Article: The 'Three Gems'

Contributed by Nalini Balbir

Right conduct

When Jains become mendicants, they swear to follow the 'Five Great Vows' – mahā-vratas: 1. non-violence – ahiṃsā 2. truth – satya 3. non-stealing – acaurya or asteya 4. celibacy – brahmacarya 5. non-attachment or non-possession – aparigraha.

'Five Great Vows'
Image by Shree Diwakar Prakashan © public domain

The final gem is samyak-cāritra. Once the essential truths are recognised and have been intellectually grasped, the time for action comes.

The notion of ‘right conduct’ relates to ethics and practice. It encompasses a large number of categories that define proper behaviour for Jain mendicants and lay people. Given the difference in their ways of life, it is to be expected that the prescriptions vary for these two groups.

Rules for mendicants

The table outlines the types of rules regulating the behaviour of mendicants.

Rules for right conduct for Jain mendicants

Vows – vratas

Precautions – samitis


five ‘great vows’ – mahā-vratas

Relating to precautions when:

  • walking – īryā-samiti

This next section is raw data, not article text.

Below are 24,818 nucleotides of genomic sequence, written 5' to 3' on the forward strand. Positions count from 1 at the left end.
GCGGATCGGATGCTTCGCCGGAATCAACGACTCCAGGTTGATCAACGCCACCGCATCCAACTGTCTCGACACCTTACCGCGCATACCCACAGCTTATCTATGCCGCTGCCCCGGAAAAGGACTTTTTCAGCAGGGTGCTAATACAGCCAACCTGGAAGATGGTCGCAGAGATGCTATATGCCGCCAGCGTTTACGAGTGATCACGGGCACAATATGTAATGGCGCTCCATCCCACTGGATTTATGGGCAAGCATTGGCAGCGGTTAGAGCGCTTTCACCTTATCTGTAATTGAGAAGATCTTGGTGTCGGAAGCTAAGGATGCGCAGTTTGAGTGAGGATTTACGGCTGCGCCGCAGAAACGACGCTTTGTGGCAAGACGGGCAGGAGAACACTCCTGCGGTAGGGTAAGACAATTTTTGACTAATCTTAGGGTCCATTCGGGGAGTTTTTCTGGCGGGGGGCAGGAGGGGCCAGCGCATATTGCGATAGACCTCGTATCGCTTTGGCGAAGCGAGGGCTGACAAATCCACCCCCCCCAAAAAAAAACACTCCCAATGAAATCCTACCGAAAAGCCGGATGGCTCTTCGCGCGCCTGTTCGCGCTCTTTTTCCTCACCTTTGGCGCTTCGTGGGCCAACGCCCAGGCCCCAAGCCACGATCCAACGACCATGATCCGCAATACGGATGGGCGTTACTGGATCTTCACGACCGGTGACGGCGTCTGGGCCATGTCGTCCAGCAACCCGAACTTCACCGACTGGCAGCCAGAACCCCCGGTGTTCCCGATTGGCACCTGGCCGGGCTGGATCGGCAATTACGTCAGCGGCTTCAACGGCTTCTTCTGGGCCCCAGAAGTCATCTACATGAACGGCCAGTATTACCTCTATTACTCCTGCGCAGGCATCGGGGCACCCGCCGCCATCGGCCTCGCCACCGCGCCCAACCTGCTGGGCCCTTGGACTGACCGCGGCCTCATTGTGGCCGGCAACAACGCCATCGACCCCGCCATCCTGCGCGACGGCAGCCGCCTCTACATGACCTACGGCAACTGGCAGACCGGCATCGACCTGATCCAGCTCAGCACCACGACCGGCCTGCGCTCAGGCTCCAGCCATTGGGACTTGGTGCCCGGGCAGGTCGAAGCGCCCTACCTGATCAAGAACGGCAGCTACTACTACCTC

• speaking – bhāṣā-samiti
  • accepting alms – eṣaṇā-samiti
  • taking and putting down the monastic equipment – ādāna-nikṣepa-samiti
  • excreting – utsarga-samiti

Relating to activity of:

  • mind – mano-gupti
  • speech – vāg-gupti
  • body – kāya-gupti

As well as taking five 'absolute vows', Jain mendicants should follow the precautions and protections. These two sets of rules are meant to reinforce self-control and, therefore, the mendicantlowers the risks of harming living beings. The rules thus contribute to non-violenceahiṃsā – which is the first, most important mahā-vrata. Primarily, respecting these prescriptions helps to prevent the influx of new karmasāsrava-nirodha or saṃvara – in the soul, which greatly aids spiritual progress. Related categories for mendicants are the:

Rules for lay people

The behaviour of lay Jains can also be regulated. Even though a 'perfect lay Jain' follows far fewer rules than a 'perfect ascetic', the lay vows are challenging. The lay vows amount to 12 and comprise the:

  • five 'minor vows' – aṇu-vratas – which are based on the 'great vows' of the mendicants
  • three guṇa-vratas
  • four śikṣā-vratas.

Each of the vows is supplemented by the description of possible transgressions – aticāras.

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